Copanlisib/Rituximab Improves PFS in Relapsed Indolent Non-Hodgkin Lymphoma

April 10, 2021
Gina Mauro
Gina Mauro

Editorial Director, OncLive
Gina Mauro is your lead editorial contact for OncLive. She joined the company in 2015 and has held various positions on OncLive; she is also the on-air correspondent for OncLive News Network: On Location. Prior to joining MJH Life Sciences, she worked at Gannett as a full-time reporter with the Asbury Park Press. Email: gmauro@onclive.com 

The combination of copanlisib and rituximab was associated with a 48% reduction in the risk of disease progression or death compared with rituximab plus placebo in patients with relapsed indolent non-Hodgkin lymphoma.

The combination of copanlisib (Aliqopa) and rituximab (Rituxan) was associated with a 48% reduction in the risk of disease progression or death compared with rituximab plus placebo in patients with relapsed indolent non-Hodgkin lymphoma (NHL), according to primary results from the phase 3 CHRONOS-3 study (NCT02367040) that were presented in a press briefing ahead of Week 1 of the 2021 Virtual AACR Annual Meeting.

At a median follow-up of 19.2 months, findings showed that the median progression-free survival (PFS) with copanlisib/rituximab was 21.5 months (95% CI, 17.8-33.0) compared with 13.8 months (95% CI, 10.2-17.5) with rituximab/placebo (HR, 0.520; 95% CI, 0.393-0.688; P <.0001).

Moreover, the combination of copanlisib/rituximab demonstrated a manageable safety profile that was consistent with prior reports of copanlisib and rituximab as single agents.

“Copanlisib represents the first PI3K inhibitor to be safely combined with rituximab and the first to demonstrate broad and superior efficacy in combination with rituximab across indolent histologic subtypes,” Matthew J. Matasar, MD, associate member of Lymphoma Service, Department of Medicine, at Memorial Sloan Kettering Cancer Center, said in a virtual presentation of the data. “Overall, this combination of copanlisib plus rituximab represents a potential new treatment option for patients with relapsed disease across all subtypes of indolent B-cell lymphoma.”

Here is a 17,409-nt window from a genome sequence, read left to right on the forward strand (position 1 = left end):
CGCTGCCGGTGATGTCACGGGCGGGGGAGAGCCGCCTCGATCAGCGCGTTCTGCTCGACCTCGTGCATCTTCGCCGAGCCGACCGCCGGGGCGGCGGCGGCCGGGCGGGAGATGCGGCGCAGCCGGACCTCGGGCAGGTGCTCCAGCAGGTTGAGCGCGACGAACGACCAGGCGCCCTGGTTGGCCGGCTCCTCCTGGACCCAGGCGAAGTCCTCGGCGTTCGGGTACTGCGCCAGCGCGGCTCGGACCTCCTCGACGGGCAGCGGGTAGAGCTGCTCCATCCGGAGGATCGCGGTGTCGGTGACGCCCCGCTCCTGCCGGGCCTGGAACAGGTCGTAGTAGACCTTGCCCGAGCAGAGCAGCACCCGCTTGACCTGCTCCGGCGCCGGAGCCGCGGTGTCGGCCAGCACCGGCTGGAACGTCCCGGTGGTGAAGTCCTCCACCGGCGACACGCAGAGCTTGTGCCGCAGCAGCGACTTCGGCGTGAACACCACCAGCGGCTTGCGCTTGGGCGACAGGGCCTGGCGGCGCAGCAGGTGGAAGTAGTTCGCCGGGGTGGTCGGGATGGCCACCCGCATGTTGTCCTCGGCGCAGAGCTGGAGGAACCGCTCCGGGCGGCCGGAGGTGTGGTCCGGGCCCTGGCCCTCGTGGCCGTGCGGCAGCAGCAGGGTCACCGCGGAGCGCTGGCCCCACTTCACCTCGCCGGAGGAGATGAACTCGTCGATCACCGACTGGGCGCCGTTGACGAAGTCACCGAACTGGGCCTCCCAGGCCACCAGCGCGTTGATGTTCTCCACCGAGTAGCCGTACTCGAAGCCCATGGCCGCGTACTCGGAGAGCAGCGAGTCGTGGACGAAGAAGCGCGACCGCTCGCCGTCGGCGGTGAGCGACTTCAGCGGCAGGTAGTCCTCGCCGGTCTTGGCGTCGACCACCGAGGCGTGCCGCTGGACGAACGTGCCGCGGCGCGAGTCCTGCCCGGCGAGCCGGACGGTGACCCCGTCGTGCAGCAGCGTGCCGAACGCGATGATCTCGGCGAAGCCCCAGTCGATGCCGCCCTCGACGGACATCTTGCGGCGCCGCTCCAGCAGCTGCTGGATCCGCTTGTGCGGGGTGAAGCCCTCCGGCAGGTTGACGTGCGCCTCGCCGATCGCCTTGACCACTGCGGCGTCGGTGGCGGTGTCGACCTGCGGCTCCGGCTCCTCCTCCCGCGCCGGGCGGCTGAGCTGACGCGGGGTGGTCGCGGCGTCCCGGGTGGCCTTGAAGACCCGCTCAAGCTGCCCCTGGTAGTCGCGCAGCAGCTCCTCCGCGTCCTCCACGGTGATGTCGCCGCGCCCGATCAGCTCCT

Single-agent rituximab is a standard treatment for patients with relapsed indolent NHL who have had a long remission following rituximab-based treatment, or who are unwilling, or unfit, to undergo chemotherapy. However, the benefit of this approach is short-lived, Matasar said.

Copanlisib, which is currently indicated for the treatment of patients with relapsed follicular lymphoma who have previously received 2 or more systemic therapies, is a potent, pan-class I PI3K inhibitor that has selective activity against the α and δ isoforms.

The phase 3 CHRONOS-3 study enrolled patients with CD20-positive indolent B-cell lymphoma; this included those eith grades 1 to 3a follicular lymphoma (FL), marginal zone lymphoma (MZL), small lymphocytic lymphoma (SLL), and lymphoplasmacytic lymphoma (LPL)/Waldenström macroglobulinemia (WM). These patients had relapsed following rituximab, a rituximab biosimilar, or an anti-CD20 antibody. Patients also needed to be progression and treatment free for at least 12 months since the last rituximab-containing regimen, or for at least 6 months and unwilling or unfit to receive chemotherapy.

Patients were treated with either copanlisib/rituximab (n = 307) or placebo/rituximab (n = 151). Copanlisib was administered intravenously (IV) at 60 mg on days 1, 8, and 15 of a 28-day cycle; rituximab was given at 375 mg/m2 on days 1, 8, 15, and 22 during cycle 1 and on day 1 of cycles 3, 5, 7, and 9. In the control arm, placebo was given at 60 mg IV on days 1, 8, and 15 of a 28-day cycle.